Get a board
Order the PCB from the KiCad project from your board house of choice. The board must be 0.8mm thick. Standard 1.6mm is too thick to fit the microUSB A plugs. I was able to get 5 boards from Elecrow for under $10USD shipped in a little over two weeks.
Get some parts
Use the BOM in the "Files" section in this project to order parts.
The BOM is a CSV direct from DigiKey and should import through their "Upload to Cart" thingy. You might want to tweak the quantities since some of the discretes and the power switches are significantly cheaper if you go up to 10x or 100x. Worst-case cost for parts to build a single backplane is about $16USD.
Solder all the things
Solder the board according to the KiCad design. Start with the discretes and ICs, then the vertical USB A plugs and through hole caps, then the microUSB B.
Be very careful with the vertical microUSB A plugs as they're very touchy. Flux the pins and the pads on the solder side of the board first. Then once you fit each plug, force it to one side of the footprint to align it before tacking it down (first board rev only, where the holes are just a little too big for the part used). Use the frame pins to tack the connector into alignment, since the signal pins tend to be fragile. Once aligned, solder the frame pins thoroughly so solder wicks up the component side for mechanical stability. This might require additional heat. Once the frame is soldered, solder the signal pins at standard temp, but allow time for solder to wick up the hole.
Clean and inspect
Thoroughly clean off flux. Brush and isopropyl, or flux solvent. You want to make sure the connectors are clean and no flux ended up on the USB plug wipers.
Once the board is clean, look at it under a magnifying glass for bad or bridged joints.
Smoke test by powering up the hub with a current limited power supply while no Zeros are attached. It should have a significant inrush, but should settle down at around 50mA.
When troubleshooting problems later on, suspect the microUSB A connectors before all else. Check for shorts between pins, and if any are found desolder and replace the connector. Due to the tight clearance there' s not much that can be done to fix them. If the hub does not show up on the head node, or the compute nodes can't be seen in "lsusb", try removing flux with a cleaner that does not require action (i.e. Flux-Off) as flux may be coating the microUSB contacts. If that fails, try briefly reflowing each of the pads on the affected connector. If the problem persists, replace the microUSB connector.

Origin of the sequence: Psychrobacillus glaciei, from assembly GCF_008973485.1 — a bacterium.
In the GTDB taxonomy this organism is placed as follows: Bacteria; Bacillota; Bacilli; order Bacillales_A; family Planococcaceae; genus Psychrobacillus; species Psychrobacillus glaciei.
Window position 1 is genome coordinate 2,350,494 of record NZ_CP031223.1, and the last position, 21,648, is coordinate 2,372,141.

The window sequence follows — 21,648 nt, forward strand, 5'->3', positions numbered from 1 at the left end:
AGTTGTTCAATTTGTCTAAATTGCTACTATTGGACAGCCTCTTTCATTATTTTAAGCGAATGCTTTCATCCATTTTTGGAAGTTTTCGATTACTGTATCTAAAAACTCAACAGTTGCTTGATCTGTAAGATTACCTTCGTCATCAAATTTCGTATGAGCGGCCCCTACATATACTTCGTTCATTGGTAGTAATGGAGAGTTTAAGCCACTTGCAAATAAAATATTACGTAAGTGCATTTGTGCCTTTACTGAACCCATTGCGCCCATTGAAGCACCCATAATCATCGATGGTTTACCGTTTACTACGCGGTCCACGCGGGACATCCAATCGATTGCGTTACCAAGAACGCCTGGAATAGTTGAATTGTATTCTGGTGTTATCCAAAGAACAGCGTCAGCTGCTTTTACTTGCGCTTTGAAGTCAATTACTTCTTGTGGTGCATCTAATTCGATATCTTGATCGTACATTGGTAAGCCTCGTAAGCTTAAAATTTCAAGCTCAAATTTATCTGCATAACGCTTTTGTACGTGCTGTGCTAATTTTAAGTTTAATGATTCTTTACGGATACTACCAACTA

Make the compute node microSD cards unbootable
This cluster depends on the compute nodes booting from USB and not from microSD. The Raspberry Pi Zeros will only boot from USB if there is no valid "bootcode.bin" found on the microSD card.
If you've used your microSD cards for booting Raspberry Pis in the past, you should blank them before using in this cluster.
The easiest way to do this is to mount the first (FAT) partition on a PC, then remove the "bootcode.bin" file if it's found. On Windows, this will show up as the only drive. If no drive shows up, or no "bootcode.bin" is seen, then the card is ready to go.
Some alternatives: Under Linux, you can "dd" from /dev/zero over the card if you're confident in using that command. Using the Windows disk formatter to quick format the first partition will work.
Put it all together
Put the four blank compute node microSD cards into the Pi Zero 1.3 boards. Leave the head node microSD card out for the next step.
Then plug the Pis together, with the Zero W in the "UPSTREAM" slot (P1) and the Zero 1.3s in the rest. All of the Zeros should plug into the backplane through the USB jack in the middle, not the one closest to the edge.
Plug your 5V power supply into the wall, but don't connect the microUSB into the backplane just yet. The head node microSD card needs to be prepared first.
See the github repo for software installation and usage
We live in a fast-paced world, and I'm far too lazy to update documentation in two places. The current software instructions are in the README here: https://github.com/al177/terrible-pi/blob/master/README.md .